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Food prices for Canadian families on the rise

Canada's Food Price Report by Dalhousie University and the University of Guelph said prices will increase by 2 to 4 percent.

Researchers at Dalhousie University and the University of Guelph are forecasting that food prices for Canadian families will rise between two to four percent in 2020.

The forecast comes in the 10th annual edition of Canada’s Food Price Report, bringing the predicted annual cost of food for the average Canadian family to $12,667, an increase of $487 over 2019.

Canada’s Food Price Report 2020 is released jointly by Dalhousie University and the University of Guelph. Predictions are made using historical data sources, machine learning algorithms, and predictive analytics tools developed over many years.

Last year’s forecast for annual food spending by the average Canadian family is expected to come within $23.

“We were surprised by how accurate our forecast was, despite vegetable prices going up by 12% rather than the predicted 4 to 6%,” said Dalhousie Project Lead Sylvain Charlebois, Professor in the Faculties of Management and Agriculture.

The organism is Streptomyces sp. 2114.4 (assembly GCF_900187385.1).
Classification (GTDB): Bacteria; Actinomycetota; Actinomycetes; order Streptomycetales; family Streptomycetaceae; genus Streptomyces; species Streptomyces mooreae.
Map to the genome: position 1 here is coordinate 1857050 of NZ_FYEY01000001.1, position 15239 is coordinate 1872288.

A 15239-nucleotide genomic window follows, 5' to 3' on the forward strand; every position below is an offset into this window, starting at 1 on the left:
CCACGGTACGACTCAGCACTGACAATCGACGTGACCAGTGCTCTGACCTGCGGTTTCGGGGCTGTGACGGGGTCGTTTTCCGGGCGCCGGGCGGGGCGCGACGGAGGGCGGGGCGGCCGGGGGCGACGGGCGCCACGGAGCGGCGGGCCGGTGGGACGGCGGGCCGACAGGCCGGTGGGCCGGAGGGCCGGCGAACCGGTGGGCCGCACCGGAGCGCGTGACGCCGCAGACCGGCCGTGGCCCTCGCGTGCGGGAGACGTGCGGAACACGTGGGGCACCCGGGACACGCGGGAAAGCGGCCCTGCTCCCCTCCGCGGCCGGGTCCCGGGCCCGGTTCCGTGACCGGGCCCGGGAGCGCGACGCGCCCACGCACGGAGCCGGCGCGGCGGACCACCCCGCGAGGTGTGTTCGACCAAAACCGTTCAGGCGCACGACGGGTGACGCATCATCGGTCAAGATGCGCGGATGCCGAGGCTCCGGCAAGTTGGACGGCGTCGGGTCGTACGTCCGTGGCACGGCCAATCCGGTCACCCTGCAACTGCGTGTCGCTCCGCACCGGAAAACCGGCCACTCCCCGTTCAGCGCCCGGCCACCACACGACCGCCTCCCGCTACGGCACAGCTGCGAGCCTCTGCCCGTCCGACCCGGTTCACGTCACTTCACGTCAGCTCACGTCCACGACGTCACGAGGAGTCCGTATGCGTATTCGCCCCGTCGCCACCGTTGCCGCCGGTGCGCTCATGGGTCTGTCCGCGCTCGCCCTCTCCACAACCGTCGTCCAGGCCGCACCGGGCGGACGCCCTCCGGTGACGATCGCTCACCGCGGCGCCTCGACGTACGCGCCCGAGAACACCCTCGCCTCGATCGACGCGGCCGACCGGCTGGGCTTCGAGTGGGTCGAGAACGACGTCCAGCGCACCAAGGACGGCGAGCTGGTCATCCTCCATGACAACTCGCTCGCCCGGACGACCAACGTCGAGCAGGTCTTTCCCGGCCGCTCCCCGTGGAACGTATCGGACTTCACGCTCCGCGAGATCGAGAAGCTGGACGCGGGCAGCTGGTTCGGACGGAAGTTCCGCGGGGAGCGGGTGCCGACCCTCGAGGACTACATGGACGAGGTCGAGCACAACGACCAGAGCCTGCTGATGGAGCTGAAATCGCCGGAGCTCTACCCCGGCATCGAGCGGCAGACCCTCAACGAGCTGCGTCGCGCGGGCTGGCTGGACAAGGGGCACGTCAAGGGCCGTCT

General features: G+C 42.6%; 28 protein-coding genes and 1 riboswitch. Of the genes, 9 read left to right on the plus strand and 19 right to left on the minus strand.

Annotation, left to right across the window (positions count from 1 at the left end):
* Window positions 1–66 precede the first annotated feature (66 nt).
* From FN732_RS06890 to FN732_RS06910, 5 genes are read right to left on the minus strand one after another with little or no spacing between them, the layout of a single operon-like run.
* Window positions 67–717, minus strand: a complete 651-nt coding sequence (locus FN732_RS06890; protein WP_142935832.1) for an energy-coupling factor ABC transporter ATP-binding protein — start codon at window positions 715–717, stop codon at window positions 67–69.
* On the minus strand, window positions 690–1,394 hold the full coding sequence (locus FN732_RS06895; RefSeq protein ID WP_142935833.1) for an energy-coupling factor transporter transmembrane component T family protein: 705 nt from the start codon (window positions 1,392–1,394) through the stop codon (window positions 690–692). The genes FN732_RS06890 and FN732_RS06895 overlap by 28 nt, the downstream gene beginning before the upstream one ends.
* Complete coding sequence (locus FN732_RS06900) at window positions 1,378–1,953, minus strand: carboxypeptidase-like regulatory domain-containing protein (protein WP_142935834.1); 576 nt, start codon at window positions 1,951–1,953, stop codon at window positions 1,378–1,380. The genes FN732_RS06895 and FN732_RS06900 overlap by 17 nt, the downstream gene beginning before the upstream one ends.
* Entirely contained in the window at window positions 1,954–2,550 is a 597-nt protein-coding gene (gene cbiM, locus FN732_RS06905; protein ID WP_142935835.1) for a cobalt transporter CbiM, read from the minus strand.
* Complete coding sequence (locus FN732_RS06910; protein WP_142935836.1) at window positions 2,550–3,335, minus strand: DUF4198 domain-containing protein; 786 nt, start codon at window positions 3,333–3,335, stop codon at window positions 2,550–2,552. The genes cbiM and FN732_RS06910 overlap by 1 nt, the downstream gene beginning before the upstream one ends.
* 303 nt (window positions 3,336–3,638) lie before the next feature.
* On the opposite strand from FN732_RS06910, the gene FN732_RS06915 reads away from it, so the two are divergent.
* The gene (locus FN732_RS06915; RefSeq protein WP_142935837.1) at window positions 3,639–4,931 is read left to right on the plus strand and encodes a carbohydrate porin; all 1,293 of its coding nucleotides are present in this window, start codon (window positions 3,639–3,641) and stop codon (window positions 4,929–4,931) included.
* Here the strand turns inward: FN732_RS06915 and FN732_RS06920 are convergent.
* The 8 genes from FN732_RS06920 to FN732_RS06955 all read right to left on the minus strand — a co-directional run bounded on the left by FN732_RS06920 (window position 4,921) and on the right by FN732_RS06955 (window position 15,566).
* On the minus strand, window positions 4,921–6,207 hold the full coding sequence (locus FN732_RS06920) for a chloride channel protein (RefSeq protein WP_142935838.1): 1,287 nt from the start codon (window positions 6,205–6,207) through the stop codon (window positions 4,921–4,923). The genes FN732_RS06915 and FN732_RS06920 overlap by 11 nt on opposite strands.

“Forecasting is not easy, and we have learned from our successes and failures over the last 10 years.

“Food inflation is desirable, but when prices increase quickly families can be left behind.”

The report’s authors forecast the following price changes for 2020, with meat in particular forecast to go up in price by 4 to 6% despite Canadians’ increasing interest in plant-based protein options.

“Canadians deserve to know more about price changes in the food they consume and how those changes will impact them,” adds Dalhousie researcher Eamonn McGuinty.

“This year, the Report reiterates the key headlines impacting food prices for Canadians: climate change, geopolitical conflicts, single-use plastic packaging, the effect of increasingly protectionist trade environments on Canada’s exports, disease outbreaks, and the ongoing technological disruption of the supply chain giving rise to more customizable and tailored food options."

The report’s authors forecast the following price changes for 2020, with meat in particular forecast to go up in price by 4 to 6% despite Canadians’ increasing interest in plant-based protein options.

The report says already, one in eight Canadian households is food insecure, which doesn’t bode well for Canadian families struggling to afford healthy food.

“With wage growth stagnant, Canadians aren’t making more money, but they still have to eat,” said Guelph Project Lead Simon Somogyi of the Gordon S. Lang School of Business and Economics. 

“The ever-increasing use of food banks across the country is an example of how Canadians can’t afford to put food on their plates.”

Food price increases in 2020 in British Columbia, Manitoba, Quebec, and Prince Edward Island are expected to exceed the national average, while price increases in Alberta, Saskatchewan, New Brunswick, and Nova Scotia are expected to be lower than the national average.

The cost of food in Ontario and Newfoundland and Labrador is likely to align with the national average.